How the mini spider Siler collingwoodi irritates its predators

Beijing. With a double trick, a small spider tries to protect its life. The jumping spider does not hop like related species, but imitates feelers with its front legs and walks like an ant with the other six legs, Chinese researchers report in the journal “iScience”. In addition, it is exceptionally colourful. This unusual mix of mimicry and camouflage works well in many cases, but praying mantises remain a threat.

Spider mimics different species of ants

Ants are often very defensive with their jaws, and some also use chemical repellents. Several species of spiders mimic the six-legged creatures to deter potential predators. However, they are usually as dark in color as ants and not as brightly colored as the tiny jumping spider Siler collingwoodi, the scientists explain.

The team collected spiders of the species in Hainan province and tested under laboratory conditions whether they were less likely to be spared predators than other jumping spider species. “From a human perspective, it seems to blend in well with the plants around it, but we wanted to test whether its body color really serves as camouflage to protect against predators,” said Hua Zeng of Peking University, first author of the study.

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The researchers characterized and compared the movements of the spiders with those of different ant species – in terms of the use of the individual limbs, the speed and the chosen trajectory (straight or coiled). According to this, the running style most closely resembled that of small ant species. “Siler collingwoodi is not necessarily a perfect mimic of any particular species, its gait and trajectory closely resembled several species of ants,” Zeng explained. “General mimicry, rather than perfect imitation of just one species, can be an advantage for the spiders when colonizing different habitats.”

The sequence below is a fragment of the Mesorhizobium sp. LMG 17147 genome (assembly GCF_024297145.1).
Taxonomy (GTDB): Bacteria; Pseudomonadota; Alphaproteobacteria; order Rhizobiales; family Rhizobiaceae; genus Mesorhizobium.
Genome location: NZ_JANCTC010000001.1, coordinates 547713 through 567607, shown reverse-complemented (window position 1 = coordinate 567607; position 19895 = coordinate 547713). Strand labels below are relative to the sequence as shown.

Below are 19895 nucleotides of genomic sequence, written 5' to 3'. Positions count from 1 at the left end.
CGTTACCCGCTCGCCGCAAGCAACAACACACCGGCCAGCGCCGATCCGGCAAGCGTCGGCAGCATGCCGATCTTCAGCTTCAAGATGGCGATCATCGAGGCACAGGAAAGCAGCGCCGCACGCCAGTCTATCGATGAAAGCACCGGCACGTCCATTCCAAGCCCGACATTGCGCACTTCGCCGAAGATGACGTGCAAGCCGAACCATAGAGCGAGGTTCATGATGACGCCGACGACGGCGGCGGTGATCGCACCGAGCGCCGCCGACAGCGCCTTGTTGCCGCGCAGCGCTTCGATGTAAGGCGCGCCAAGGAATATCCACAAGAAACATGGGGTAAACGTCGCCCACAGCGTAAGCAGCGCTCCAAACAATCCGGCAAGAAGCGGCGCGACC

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How predators react to the spider

The team also tested the response of two potential predators to the colorful jumping spider: a similarly sized color-sighted jumping spider (Portia labiata), which specializes in hunting other spiders, and a monochromatic-sighted praying mantis (Gonypeta brunneri). Either red-flowering West Indian jasmine (Ixora chinensis) or fukien tea (Carmona microphylla) was used as a background. Spiders also occur naturally on both plants.

According to the tests, the colorful spiders on the red jasmine flowers were less likely to be prey to the predatory spiders or praying mantis than on the green tea leaves. In further experiments, the two predators were given the choice between Siler collingwoodi and another jumping spider that did not imitate ants. The predatory spiders chose the more harmless-looking relatives far more frequently – the praying mantis, however, attacked both types of prey with equal readiness.

The much larger praying mantises are less at risk of being seriously injured by defensive ants and therefore do not avoid them, the researchers suspect. All in all, the following applies: Siler collingwoodi, with its camouflage coloring, is more likely to be spared attacks, especially in front of a suitable colorful background – its imitation tactics, on the other hand, only work with predators who keep a respectful distance from ants.


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